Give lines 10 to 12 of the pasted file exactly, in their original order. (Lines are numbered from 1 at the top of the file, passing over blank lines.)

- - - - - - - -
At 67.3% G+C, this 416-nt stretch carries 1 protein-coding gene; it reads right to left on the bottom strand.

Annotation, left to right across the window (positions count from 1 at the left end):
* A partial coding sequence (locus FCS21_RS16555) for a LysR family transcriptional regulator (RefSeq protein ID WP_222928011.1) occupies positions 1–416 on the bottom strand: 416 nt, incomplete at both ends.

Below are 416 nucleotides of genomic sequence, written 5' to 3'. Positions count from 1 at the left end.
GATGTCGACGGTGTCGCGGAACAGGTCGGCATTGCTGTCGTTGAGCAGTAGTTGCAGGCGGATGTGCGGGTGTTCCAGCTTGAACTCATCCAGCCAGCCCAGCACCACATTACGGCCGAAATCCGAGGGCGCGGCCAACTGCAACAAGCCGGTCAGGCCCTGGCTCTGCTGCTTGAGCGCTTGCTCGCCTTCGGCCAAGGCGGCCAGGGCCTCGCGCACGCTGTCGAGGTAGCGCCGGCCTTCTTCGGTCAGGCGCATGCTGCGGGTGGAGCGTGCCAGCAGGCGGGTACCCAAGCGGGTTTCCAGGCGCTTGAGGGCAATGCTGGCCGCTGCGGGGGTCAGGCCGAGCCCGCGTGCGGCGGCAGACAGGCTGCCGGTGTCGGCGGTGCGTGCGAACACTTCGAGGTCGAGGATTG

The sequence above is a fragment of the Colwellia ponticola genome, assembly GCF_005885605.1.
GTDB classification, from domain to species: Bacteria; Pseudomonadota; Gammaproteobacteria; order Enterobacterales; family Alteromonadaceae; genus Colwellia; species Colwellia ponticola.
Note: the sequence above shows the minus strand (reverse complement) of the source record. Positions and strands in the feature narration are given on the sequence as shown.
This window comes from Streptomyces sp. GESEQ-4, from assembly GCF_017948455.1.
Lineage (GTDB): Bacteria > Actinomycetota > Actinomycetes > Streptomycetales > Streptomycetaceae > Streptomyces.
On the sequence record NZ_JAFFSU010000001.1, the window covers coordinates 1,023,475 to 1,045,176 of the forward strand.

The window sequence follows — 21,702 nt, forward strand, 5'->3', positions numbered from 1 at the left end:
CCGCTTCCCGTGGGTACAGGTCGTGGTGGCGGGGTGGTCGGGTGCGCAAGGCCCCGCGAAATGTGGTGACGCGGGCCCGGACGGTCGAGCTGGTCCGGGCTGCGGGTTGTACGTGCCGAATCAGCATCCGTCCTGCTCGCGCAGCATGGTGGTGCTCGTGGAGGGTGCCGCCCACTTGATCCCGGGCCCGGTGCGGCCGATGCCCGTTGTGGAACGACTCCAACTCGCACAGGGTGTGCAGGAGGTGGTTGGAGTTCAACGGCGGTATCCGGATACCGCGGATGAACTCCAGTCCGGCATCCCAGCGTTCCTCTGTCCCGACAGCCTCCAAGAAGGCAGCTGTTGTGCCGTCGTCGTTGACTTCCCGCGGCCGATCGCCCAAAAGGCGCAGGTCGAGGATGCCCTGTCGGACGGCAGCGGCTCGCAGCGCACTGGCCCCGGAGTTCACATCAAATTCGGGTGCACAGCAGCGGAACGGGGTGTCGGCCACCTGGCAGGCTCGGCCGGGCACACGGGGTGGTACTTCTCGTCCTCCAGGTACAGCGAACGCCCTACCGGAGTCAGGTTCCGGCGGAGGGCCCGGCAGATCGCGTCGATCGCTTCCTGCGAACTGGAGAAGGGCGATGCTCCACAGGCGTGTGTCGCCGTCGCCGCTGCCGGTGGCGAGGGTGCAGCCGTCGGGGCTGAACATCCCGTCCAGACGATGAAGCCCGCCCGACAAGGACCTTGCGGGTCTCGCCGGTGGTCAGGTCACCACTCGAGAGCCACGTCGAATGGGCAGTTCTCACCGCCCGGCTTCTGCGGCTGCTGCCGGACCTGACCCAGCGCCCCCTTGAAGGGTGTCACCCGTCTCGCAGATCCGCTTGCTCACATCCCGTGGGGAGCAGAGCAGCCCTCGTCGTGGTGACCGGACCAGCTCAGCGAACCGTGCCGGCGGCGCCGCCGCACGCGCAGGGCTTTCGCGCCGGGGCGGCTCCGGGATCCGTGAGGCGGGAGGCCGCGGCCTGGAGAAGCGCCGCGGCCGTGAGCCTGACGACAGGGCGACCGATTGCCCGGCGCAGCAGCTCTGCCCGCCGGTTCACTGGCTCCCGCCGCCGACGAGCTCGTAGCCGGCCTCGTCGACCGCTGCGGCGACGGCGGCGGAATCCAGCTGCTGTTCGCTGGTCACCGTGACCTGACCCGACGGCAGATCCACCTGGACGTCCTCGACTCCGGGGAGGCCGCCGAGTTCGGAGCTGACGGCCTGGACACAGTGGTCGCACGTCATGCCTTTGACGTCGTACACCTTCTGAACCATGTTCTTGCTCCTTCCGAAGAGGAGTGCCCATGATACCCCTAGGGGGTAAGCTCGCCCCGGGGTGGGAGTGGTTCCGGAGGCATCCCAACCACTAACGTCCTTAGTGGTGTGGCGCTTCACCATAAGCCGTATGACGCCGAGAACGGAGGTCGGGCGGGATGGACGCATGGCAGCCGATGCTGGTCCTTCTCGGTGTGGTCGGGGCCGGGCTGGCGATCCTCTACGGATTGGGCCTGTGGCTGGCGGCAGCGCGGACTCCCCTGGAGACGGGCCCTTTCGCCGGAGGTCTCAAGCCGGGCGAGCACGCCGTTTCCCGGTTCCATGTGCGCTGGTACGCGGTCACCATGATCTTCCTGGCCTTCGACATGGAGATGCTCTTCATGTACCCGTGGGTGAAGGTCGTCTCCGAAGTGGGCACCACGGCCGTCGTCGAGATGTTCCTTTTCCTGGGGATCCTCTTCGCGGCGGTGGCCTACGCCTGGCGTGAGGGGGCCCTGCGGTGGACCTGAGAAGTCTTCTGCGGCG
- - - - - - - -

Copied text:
Lineage (GTDB): Bacteria > Actinomycetota > Actinomycetes > Streptomycetales > Streptomycetaceae > Streptomyces.
On the sequence record NZ_JAFFSU010000001.1, the window covers coordinates 1,023,475 to 1,045,176 of the forward strand.

The window sequence follows — 21,702 nt, forward strand, 5'->3', positions numbered from 1 at the left end: